Finally, there’s the exciting storyline of the mysterious diary and the hidden black hunting whip. Most of the book is taken up with the discovery of the cellar and the challenge of finding the whip that a young boy had hidden away decades ago. I won’t give anything else away in case anyone hasn’t read it, but let’s just say that last chapter made the hairs on the back of my neck stand on end, and I actually got goosepimples reading it!
They Bought Her a Pony by Joanna Cannan
I came across this story when I borrowed Three Great Pony Stories from our local library. I honestly can’t remember whether I read it before or after A Pony for Jean, but it certainly made a big impression on me.
I loved the witty writing which was reminiscent of Ruby Ferguson’s Jill stories (although, a few years later I discovered Joanna Cannan came first which really shocked me!) and, again, the large chaotic family appealed to me. Like the Thorntons, the Cochranes were close, horsy children, who didn’t quite have enough ponies to go around but generally made the best of things. (Poverty in pony books is very subjective, I have found!)
They reluctantly befriend Angela Peabody, a newcomer to the area who has a father who’s a financier, lives in a huge house with lots of parkland, and owns a pony called Flash. Angela (and her parents) believe that Flash is the perfect pony, because he cost a lot of money. The Cochranes soon realise that Flash is far from perfect, and that Angela cannot ride very well.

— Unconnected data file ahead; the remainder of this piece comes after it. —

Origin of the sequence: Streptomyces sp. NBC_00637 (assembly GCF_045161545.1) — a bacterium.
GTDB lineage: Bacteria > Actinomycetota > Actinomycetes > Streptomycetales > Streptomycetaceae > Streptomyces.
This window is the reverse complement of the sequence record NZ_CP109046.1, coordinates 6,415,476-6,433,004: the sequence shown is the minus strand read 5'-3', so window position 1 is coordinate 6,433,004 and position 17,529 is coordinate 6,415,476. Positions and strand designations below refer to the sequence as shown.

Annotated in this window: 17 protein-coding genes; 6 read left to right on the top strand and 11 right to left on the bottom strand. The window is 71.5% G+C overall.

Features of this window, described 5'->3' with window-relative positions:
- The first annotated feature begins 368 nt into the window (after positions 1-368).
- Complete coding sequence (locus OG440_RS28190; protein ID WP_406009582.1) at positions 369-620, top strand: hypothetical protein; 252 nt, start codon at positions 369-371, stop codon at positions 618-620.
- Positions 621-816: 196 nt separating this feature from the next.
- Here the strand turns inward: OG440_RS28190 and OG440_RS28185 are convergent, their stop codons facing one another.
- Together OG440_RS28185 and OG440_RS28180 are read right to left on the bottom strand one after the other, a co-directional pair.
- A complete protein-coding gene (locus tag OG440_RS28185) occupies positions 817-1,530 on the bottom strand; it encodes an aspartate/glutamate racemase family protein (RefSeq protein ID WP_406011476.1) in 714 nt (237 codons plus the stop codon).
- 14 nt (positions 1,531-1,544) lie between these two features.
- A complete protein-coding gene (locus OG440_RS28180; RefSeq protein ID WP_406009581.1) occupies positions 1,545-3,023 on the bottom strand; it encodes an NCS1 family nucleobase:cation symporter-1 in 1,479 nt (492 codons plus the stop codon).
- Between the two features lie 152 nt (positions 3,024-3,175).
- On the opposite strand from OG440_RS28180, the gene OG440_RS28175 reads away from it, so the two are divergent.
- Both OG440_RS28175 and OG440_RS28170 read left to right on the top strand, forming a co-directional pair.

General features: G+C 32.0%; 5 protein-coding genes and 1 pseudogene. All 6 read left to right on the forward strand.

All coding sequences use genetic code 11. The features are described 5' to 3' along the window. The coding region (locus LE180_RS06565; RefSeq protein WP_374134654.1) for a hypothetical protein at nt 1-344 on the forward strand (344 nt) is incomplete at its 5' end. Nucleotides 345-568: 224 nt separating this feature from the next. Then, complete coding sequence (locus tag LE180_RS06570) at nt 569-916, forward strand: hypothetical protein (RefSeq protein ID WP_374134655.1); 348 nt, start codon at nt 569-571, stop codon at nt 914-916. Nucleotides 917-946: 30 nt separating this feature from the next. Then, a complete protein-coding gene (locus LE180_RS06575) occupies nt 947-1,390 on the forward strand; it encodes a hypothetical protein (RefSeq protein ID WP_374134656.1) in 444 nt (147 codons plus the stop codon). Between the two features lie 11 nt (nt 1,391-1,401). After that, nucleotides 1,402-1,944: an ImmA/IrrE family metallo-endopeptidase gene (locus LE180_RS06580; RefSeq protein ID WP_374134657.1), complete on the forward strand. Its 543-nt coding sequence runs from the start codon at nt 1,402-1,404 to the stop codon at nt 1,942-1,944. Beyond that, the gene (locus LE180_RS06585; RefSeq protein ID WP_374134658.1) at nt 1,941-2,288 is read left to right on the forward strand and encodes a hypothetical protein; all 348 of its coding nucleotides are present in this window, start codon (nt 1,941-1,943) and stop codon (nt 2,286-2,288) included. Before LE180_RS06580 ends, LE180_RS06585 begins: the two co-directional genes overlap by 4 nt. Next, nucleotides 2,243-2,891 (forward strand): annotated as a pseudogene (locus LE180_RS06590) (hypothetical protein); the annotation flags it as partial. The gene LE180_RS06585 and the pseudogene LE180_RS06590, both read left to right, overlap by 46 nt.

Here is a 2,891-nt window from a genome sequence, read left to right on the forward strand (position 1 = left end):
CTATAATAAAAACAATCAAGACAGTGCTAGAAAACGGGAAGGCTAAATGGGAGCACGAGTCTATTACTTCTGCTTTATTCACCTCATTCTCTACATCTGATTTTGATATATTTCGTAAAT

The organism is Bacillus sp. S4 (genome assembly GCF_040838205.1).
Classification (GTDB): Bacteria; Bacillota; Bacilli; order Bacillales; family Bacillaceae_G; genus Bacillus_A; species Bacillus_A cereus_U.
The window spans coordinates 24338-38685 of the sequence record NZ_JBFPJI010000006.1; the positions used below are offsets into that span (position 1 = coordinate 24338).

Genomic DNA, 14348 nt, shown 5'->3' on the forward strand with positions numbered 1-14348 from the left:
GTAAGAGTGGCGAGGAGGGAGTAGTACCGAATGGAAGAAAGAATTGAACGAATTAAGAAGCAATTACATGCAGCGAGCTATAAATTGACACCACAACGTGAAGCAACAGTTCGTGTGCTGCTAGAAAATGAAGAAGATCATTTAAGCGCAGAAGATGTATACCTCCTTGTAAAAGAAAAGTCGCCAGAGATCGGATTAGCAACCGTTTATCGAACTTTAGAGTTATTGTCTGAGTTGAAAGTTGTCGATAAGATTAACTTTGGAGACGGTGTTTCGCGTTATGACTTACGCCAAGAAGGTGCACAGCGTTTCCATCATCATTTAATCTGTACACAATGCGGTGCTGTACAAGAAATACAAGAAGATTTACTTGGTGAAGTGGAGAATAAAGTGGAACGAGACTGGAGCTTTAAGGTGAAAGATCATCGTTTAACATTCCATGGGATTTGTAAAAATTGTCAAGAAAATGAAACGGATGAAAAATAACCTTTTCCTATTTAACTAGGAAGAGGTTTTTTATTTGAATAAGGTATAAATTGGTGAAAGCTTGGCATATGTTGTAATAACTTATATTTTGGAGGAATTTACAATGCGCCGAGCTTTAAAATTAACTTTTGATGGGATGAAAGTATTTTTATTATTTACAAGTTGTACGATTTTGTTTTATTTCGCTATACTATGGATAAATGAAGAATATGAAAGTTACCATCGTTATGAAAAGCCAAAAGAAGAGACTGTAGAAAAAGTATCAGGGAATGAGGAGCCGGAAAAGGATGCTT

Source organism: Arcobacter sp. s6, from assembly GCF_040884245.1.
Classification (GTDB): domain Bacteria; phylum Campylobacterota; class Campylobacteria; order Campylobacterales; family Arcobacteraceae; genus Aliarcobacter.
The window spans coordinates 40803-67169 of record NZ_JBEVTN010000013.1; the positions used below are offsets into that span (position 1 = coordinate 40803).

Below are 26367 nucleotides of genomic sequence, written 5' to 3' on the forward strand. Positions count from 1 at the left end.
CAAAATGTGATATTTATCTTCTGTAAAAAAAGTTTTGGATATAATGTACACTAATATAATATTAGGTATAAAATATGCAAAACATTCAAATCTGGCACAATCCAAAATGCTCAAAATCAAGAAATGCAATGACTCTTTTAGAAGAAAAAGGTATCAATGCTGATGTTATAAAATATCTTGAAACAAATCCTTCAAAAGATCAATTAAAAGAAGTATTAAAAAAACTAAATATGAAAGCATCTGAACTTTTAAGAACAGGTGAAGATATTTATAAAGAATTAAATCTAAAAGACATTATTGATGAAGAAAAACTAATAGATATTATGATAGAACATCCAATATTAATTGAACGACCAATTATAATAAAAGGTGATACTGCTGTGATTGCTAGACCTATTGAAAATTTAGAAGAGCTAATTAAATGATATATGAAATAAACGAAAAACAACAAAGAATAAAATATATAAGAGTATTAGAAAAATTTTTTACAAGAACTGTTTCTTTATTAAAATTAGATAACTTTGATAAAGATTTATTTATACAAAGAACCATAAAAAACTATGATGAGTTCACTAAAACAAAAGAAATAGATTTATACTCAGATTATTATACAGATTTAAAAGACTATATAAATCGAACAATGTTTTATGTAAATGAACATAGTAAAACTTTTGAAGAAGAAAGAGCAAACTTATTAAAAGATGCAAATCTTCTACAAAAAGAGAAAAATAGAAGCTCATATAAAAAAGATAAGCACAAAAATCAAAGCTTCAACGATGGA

Angela is a bit like Susan Pyke/Cousin Cecelia from the Jill books. She thinks she knows best and rather looks down on the “poor” Cochrane children with their cheap ponies. Of course, Angela has to learn the hard way that having money doesn’t make you a better rider, nor a better person, come to that. Her scorn for the Cochranes eventually develops into a grudging respect and pony book justice is served.
Now for the pony book I’d leave behind. There were several contenders for this, but I’ve chosen For Want of a Saddle by Christine Pullein-Thompson. Perhaps it’s an unfair choice because it’s weighted by what was going on in my life at the time. I was eleven and we were about to move house. I really didn’t want to leave our old home. As moving date drew nearer, I spent hours staring out of my bedroom window at the garden and praying for a miracle to stop us from going. Those last few days, I tried to lose myself in a pony book and selected For Want of a Saddle. Unfortunately, I found Mick and Janice Smallbone to be the most irritating of children and their constant whining and angst did nothing to cheer me up. They certainly seemed to look on the gloomy side and nothing ever went right for them. I didn’t much like the pony either. Maybe if I’d read it another time it wouldn’t have left me with such bad memories, but I’ve never looked at it since and it’s stuck in my mind as one I wouldn’t want to revisit.
Many thanks Sharon! For Want of a Saddle is also one I find hard to revisit, precisely because it seems to be shrouded in gloom. If reading it chimed with such a difficult time in your own life, I’m not surprised you didn’t want to read it again.
I’ll just put Sharon’s details down here again so you can seek her out:
Latest Book: Belle, Book and Christmas Candle: smarturl.it/christmascandle